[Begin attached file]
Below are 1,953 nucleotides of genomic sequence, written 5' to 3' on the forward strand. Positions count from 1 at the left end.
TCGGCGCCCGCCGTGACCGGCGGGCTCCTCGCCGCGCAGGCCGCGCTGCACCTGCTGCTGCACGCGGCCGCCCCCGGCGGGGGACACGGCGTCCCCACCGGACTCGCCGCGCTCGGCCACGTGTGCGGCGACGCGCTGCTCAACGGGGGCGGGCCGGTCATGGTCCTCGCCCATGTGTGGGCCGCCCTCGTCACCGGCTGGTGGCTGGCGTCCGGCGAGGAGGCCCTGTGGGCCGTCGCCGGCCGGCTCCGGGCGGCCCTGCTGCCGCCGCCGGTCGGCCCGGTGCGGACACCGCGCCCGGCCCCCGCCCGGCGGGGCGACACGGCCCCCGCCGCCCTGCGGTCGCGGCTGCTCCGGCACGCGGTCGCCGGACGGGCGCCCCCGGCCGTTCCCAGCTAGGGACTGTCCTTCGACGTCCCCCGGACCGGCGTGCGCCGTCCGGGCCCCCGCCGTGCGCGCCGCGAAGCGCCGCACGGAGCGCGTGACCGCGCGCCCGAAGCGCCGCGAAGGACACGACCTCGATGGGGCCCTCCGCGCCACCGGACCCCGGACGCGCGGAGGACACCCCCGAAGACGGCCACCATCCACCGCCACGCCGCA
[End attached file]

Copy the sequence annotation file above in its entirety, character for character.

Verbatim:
Below are 1,953 nucleotides of genomic sequence, written 5' to 3' on the forward strand. Positions count from 1 at the left end.
TCGGCGCCCGCCGTGACCGGCGGGCTCCTCGCCGCGCAGGCCGCGCTGCACCTGCTGCTGCACGCGGCCGCCCCCGGCGGGGGACACGGCGTCCCCACCGGACTCGCCGCGCTCGGCCACGTGTGCGGCGACGCGCTGCTCAACGGGGGCGGGCCGGTCATGGTCCTCGCCCATGTGTGGGCCGCCCTCGTCACCGGCTGGTGGCTGGCGTCCGGCGAGGAGGCCCTGTGGGCCGTCGCCGGCCGGCTCCGGGCGGCCCTGCTGCCGCCGCCGGTCGGCCCGGTGCGGACACCGCGCCCGGCCCCCGCCCGGCGGGGCGACACGGCCCCCGCCGCCCTGCGGTCGCGGCTGCTCCGGCACGCGGTCGCCGGACGGGCGCCCCCGGCCGTTCCCAGCTAGGGACTGTCCTTCGACGTCCCCCGGACCGGCGTGCGCCGTCCGGGCCCCCGCCGTGCGCGCCGCGAAGCGCCGCACGGAGCGCGTGACCGCGCGCCCGAAGCGCCGCGAAGGACACGACCTCGATGGGGCCCTCCGCGCCACCGGACCCCGGACGCGCGGAGGACACCCCCGAAGACGGCCACCATCCACCGCCACGCCGCA